Over the weekend, we headed back out to the farm for the first time as a family since my dad passed. Griffin and I had already been there (short reflection on that here) and during that trip, I found myself glancing toward the couch, expecting Dad to be laying there, ready to ask if he need anything, to pull the blanket tight over his feet, or watch him breathe for a second as he slept. It was the D.C. – During Cancer – Fritz whose presence I was missing the most then.
Exactly one year ago, my family and I pulled up to the farm after packing up and moving from Tampa early so we could be near my dad as he battled his illness.
This past Friday, we pulled up the drive once again for the boys’ first visit without him there. I was a little worried about their reaction since in the previous weeks they learned that he actually died while they were in the house but found comfort in the fact that they still love the farm just as much as they did two months ago.
The flurry of normal activity naturally occurred without them skipping a beat and all the sudden it wasn’t the D.C. Fritz I was looking for, but the B.C. – Before Cancer – Fritz who I struggled with not being there.
I wanted him in the man shed answering Griff’s questions of “What’s dat tool do?”, hollering at the kids to not throw rocks in the pool, mixing Bloody Mary’s as soon as we walked in, giving Kev a hard time for whatever he wanted to give Kev a hard time about, teaching the boys to ride bigger motorcycles and showing off whatever his latest improvement to The Farm was.
The last weekend my whole family gathered at the property was 3 days after Fritz called us all to say that the cancer had spread and there was nothing left to do. I mentioned then that the disease robbed us of a lot of things, but I don’t think I truly allowed myself to feel it until this weekend. Even though he lived as much as he could, Fritz never recovered from the side effects of the treatments and while being grateful for the time we had, I finally mourned how much he suffered, and how much of him we lost, over the past two years.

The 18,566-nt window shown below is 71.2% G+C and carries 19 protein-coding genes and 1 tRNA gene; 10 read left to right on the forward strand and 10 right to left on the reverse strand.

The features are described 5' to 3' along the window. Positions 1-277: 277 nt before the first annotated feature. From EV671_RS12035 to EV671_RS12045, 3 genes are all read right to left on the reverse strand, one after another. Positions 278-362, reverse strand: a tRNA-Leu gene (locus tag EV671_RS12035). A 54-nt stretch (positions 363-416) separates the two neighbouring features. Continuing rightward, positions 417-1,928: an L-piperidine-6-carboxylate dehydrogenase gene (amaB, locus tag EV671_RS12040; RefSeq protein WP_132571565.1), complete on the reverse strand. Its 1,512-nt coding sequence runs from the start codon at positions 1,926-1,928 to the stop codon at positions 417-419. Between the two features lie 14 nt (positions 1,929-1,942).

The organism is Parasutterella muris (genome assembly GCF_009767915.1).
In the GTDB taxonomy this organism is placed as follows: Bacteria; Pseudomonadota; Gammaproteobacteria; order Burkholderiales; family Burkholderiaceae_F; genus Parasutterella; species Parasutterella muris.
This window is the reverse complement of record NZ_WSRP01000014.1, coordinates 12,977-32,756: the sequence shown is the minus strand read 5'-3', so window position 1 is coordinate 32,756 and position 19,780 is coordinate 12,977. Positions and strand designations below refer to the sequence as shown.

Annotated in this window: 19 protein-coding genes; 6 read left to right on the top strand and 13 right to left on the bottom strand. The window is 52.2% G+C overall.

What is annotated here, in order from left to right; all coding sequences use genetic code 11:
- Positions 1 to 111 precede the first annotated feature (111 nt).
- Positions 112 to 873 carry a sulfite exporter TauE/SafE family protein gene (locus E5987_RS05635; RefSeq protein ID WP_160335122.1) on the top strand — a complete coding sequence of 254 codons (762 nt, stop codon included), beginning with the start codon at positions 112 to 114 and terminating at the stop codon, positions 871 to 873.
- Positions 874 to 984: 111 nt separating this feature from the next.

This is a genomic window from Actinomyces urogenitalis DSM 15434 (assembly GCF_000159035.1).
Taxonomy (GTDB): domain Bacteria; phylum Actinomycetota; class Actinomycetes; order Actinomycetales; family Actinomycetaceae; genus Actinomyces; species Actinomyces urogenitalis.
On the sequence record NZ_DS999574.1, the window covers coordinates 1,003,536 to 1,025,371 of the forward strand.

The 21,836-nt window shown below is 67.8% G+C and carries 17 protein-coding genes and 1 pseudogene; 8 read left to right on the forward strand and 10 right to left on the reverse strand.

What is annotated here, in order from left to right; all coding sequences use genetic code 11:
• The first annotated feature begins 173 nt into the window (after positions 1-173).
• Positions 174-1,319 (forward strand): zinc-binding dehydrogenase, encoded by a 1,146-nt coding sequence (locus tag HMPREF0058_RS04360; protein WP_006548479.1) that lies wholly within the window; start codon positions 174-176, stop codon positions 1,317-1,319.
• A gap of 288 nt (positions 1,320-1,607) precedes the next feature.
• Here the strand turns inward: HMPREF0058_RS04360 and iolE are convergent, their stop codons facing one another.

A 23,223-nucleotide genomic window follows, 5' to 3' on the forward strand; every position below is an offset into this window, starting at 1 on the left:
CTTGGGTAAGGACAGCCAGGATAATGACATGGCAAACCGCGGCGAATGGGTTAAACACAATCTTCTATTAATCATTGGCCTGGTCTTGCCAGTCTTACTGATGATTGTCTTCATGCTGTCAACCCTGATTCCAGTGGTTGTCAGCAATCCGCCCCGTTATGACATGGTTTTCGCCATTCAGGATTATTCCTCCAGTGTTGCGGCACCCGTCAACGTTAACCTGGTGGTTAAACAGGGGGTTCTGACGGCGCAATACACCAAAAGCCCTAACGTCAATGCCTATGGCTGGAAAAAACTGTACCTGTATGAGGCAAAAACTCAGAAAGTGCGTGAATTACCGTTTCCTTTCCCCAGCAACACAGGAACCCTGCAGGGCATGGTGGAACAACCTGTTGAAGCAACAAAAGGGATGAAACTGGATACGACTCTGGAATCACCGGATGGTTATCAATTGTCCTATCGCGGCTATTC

On Friday night, the boys begged to do a bonfire so we lit up a small one in the yard and when Cullen mentioned that he was hoping to see a firefly, my mom responded that she didn’t think it was quite warm enough for them to be back for the season yet.
As the sun disappeared over the mountains, Cullen exclaimed with delight that he spotted a light in the grass. He picked up a single firefly and let it go into the air, following it into the bigger field on the other side of the man shed. Without thinking too much about it, we all followed too and there, sure enough, was a field full of fire flies lighting up the night.
We stood and watched the show for a while and then announced it was time to go in for bed. A single firefly, perhaps the same one that led us to the field in the first place, landed on Bennett’s hand and rode with him all the way back to the house without flying away. When we got to the door, B leaned in, kissed the bug and said “Love You” before letting him go in the grass.
If we had any doubts that Fritz’s isn’t still trying to wow the kids, it was dispelled at that moment.
The next morning, my sister in law and her family arrived to play and help around the farm (Can’t say enough about my brother in law Pete who saw and did without being asked – we are indebted to you!) and we realized the whole weekend was a glimpse to what A.C. – After Cancer – looks like.
It is full of love and laughter, loss and longing. It is thankful for a life well spent and angry at a life cut too soon. It is a place where we can cry and smile in the same moment, cherish all the memories we have and relish in those that are still waiting to be made, and gratefully, a place where we can feel Fritz’s presence at every turn.
Hopefully, most of all, it will be full of a lot small miracles like a field full of fireflies.